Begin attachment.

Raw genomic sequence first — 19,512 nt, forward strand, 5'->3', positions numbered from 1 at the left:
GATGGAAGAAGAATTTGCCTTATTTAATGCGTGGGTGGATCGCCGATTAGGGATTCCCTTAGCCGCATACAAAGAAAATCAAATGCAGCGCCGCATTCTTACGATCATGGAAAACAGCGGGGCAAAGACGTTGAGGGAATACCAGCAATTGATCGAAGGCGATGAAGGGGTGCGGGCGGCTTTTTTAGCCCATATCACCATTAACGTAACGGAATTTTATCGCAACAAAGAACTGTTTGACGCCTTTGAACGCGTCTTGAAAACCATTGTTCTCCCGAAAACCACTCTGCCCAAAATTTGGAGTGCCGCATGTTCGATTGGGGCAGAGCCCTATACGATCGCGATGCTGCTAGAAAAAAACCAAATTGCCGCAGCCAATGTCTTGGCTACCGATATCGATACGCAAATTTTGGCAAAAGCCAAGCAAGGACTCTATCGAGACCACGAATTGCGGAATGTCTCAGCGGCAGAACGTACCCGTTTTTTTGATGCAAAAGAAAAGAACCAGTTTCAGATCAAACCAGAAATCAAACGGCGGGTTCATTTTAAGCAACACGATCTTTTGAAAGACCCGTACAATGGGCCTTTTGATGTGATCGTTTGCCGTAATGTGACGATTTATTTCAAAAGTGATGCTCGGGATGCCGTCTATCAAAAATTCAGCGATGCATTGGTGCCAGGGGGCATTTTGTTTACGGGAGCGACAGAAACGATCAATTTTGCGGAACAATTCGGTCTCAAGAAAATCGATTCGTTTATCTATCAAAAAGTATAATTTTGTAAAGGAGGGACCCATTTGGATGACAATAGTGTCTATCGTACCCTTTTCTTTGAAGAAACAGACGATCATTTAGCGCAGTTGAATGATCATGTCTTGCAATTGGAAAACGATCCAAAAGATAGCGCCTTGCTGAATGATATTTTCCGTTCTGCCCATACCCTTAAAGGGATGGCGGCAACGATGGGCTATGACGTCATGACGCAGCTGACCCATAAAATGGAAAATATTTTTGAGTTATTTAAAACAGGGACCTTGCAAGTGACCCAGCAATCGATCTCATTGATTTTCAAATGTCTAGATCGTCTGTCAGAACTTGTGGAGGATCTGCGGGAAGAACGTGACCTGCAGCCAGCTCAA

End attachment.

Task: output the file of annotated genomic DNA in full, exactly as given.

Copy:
Raw genomic sequence first — 19,512 nt, forward strand, 5'->3', positions numbered from 1 at the left:
GATGGAAGAAGAATTTGCCTTATTTAATGCGTGGGTGGATCGCCGATTAGGGATTCCCTTAGCCGCATACAAAGAAAATCAAATGCAGCGCCGCATTCTTACGATCATGGAAAACAGCGGGGCAAAGACGTTGAGGGAATACCAGCAATTGATCGAAGGCGATGAAGGGGTGCGGGCGGCTTTTTTAGCCCATATCACCATTAACGTAACGGAATTTTATCGCAACAAAGAACTGTTTGACGCCTTTGAACGCGTCTTGAAAACCATTGTTCTCCCGAAAACCACTCTGCCCAAAATTTGGAGTGCCGCATGTTCGATTGGGGCAGAGCCCTATACGATCGCGATGCTGCTAGAAAAAAACCAAATTGCCGCAGCCAATGTCTTGGCTACCGATATCGATACGCAAATTTTGGCAAAAGCCAAGCAAGGACTCTATCGAGACCACGAATTGCGGAATGTCTCAGCGGCAGAACGTACCCGTTTTTTTGATGCAAAAGAAAAGAACCAGTTTCAGATCAAACCAGAAATCAAACGGCGGGTTCATTTTAAGCAACACGATCTTTTGAAAGACCCGTACAATGGGCCTTTTGATGTGATCGTTTGCCGTAATGTGACGATTTATTTCAAAAGTGATGCTCGGGATGCCGTCTATCAAAAATTCAGCGATGCATTGGTGCCAGGGGGCATTTTGTTTACGGGAGCGACAGAAACGATCAATTTTGCGGAACAATTCGGTCTCAAGAAAATCGATTCGTTTATCTATCAAAAAGTATAATTTTGTAAAGGAGGGACCCATTTGGATGACAATAGTGTCTATCGTACCCTTTTCTTTGAAGAAACAGACGATCATTTAGCGCAGTTGAATGATCATGTCTTGCAATTGGAAAACGATCCAAAAGATAGCGCCTTGCTGAATGATATTTTCCGTTCTGCCCATACCCTTAAAGGGATGGCGGCAACGATGGGCTATGACGTCATGACGCAGCTGACCCATAAAATGGAAAATATTTTTGAGTTATTTAAAACAGGGACCTTGCAAGTGACCCAGCAATCGATCTCATTGATTTTCAAATGTCTAGATCGTCTGTCAGAACTTGTGGAGGATCTGCGGGAAGAACGTGACCTGCAGCCAGCTCAA